Thursday, 2 February 2012

Dear Mom and Dad

This is the "coming out" letter I sent to my parents a while back.  It was partially well received.  The were of course upset, and my Mom seems to think I've joined some sort of cult and is worried I will try to convert my siblings (even though none of them are really believers, anyway).  But, at the very least, they sort of understand where I'm coming from.  They acknowledge I have the right to make my own choices.  And most importantly, they still love me.  I can't really ask for any more than that!

Dear Mom and Dad,

You may have heard through the grapevine that I’ve been posting on Facebook about being an atheist, and about my rejection and criticism of religion.  As my parents, whom I love dearly, I felt it right that I tell you myself where I’m coming from.  I’m using a letter instead of a phone call so I can express myself as clearly as possible since I’ve been composing it in my head and working on it for weeks now.  Also because I think I might chicken out if I tried to do this over the phone.  I am writing this admittedly long winded letter, on a subject many families find difficult to talk about, because you deserve to know why the child you raised in the faith has chosen to leave it.  I hope you will receive it with a spirit of openness and love.  I in no way want to hurt or offend you.  Though I realize I will probably do both, it’s not my intent.   

I’ve been agnostic for years and atheist for some time now, but only just recently did I publicly “come out of the closet” as an atheist.  I know your first question will be why.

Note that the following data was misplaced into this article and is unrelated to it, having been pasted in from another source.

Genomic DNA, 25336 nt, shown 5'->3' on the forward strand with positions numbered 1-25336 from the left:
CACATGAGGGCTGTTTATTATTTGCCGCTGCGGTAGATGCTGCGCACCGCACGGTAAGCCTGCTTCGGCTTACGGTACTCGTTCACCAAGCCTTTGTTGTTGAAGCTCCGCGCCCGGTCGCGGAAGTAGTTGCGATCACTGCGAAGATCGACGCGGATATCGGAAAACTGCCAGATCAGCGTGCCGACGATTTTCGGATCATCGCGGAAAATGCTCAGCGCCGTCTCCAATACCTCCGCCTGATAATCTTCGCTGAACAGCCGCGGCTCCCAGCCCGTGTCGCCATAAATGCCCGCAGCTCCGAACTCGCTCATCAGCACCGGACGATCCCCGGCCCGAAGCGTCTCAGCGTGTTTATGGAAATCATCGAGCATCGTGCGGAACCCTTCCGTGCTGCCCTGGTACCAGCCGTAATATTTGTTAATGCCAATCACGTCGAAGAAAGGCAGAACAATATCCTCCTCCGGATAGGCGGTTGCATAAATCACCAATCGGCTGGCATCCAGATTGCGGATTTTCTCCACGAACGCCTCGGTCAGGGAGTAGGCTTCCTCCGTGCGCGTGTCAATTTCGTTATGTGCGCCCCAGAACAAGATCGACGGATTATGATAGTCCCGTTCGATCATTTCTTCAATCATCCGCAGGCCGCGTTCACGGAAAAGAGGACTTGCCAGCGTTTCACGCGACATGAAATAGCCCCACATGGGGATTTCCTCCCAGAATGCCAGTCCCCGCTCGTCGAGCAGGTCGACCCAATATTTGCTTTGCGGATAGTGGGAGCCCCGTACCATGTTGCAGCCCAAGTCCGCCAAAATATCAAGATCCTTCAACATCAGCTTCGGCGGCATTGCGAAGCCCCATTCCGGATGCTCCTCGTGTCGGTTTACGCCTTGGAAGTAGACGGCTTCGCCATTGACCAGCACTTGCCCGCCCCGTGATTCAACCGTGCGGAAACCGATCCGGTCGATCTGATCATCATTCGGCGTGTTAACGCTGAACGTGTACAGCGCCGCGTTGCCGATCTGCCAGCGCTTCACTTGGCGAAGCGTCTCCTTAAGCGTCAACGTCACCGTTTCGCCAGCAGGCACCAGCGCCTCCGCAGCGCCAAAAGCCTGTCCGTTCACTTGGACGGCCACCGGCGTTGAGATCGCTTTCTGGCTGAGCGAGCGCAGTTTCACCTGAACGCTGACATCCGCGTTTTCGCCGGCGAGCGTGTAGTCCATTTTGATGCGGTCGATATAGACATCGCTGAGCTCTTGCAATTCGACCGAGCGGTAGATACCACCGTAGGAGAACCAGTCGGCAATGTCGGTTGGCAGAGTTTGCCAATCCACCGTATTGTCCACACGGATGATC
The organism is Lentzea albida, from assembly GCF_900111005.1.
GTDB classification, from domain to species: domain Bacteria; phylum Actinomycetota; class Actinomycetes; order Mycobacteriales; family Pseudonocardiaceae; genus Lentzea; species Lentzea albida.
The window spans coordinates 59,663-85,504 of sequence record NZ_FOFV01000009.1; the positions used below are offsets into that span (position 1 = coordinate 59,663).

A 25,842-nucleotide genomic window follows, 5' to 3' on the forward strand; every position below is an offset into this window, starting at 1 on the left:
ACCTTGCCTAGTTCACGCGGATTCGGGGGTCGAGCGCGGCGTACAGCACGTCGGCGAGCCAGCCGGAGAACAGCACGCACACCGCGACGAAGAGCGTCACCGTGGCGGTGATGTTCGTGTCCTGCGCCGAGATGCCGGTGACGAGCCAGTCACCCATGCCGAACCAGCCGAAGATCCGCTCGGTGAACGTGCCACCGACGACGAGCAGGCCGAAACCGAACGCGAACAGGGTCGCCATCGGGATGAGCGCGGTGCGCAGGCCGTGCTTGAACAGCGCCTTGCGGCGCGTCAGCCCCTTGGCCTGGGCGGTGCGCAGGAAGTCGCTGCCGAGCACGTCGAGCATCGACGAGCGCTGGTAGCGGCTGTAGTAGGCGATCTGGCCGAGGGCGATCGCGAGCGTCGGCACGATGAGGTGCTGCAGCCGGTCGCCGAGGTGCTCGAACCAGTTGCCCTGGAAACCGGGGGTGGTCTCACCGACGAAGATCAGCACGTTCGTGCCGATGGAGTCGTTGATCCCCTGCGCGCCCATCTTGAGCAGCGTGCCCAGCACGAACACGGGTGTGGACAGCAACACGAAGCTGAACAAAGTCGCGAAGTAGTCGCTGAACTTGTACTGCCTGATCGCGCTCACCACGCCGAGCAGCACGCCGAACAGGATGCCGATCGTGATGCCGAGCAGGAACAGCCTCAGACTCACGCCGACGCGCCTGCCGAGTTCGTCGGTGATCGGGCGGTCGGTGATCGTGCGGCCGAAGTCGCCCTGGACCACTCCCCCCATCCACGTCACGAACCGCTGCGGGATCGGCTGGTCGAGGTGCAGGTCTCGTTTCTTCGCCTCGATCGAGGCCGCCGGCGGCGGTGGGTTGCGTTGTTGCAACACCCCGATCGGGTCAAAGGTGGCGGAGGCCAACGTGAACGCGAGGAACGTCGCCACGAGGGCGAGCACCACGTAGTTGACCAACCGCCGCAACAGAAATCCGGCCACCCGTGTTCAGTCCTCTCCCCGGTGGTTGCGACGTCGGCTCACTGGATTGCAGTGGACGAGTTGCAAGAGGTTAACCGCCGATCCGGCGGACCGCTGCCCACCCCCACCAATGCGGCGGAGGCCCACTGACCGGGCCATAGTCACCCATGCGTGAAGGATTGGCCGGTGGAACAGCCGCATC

Let me assure you I am not angry at god, running away from god or hiding from god.  I am also not rebelling against my upbringing or you in any way.  In fact, I did not come to this conclusion based on any emotional reason or any event provoking a crisis of faith, but through long years of reflection and searching fervently and honestly for truth.

I left the church long ago.  First it was just difficult to attend with babies, so we went to mass less and less frequently.  But that distance of not having my faith constantly reinforced let me take a step back and actually ask the tough questions and examine the doubts my faith had for so long held at bay.  When I was a true believer, there were things that bothered me and questions I couldn’t answer about my faith such as the horrific atrocities, the contradictions and the historical inaccuracies in the bible.  I was troubled by the “problem of evil” as it is called in philosophy - if god is omnipotent and omnibenevolent, then why is there evil, suffering etc in the world?  Free will and human action can only account for some small part of it.  Much more suffering comes from nature; illness, natural disasters, famine, etc.  How can we thank god for answering our prayers and giving us the things we have and reconcile that with the unanswered prayers of so many who go hungry, who suffer disease, pestilence and war?  How can there be any one universal truth when there are literally tens of thousands of religions, each saying different and mutually exclusive things and the single most important factor that determines which “truth” you end up accepting is simply where and when you are born?  How could god really expect any mere human to sort through that conflicting mass of messages and correctly identify his one true message?  These and many, many other concerns were always there in the background.  I accepted the answers I was given by the church and its apologists, but they didn’t sit well.  It was easy to suppress these doubts when I was always having my faith reinforced at church, by Christian friends, by books, etc.  But without that reinforcement, I started to re-examine my faith, and I realized I wasn’t being honest with myself by not really truly asking these hard questions.  For a long time I was in limbo – wandering the desert, so to speak.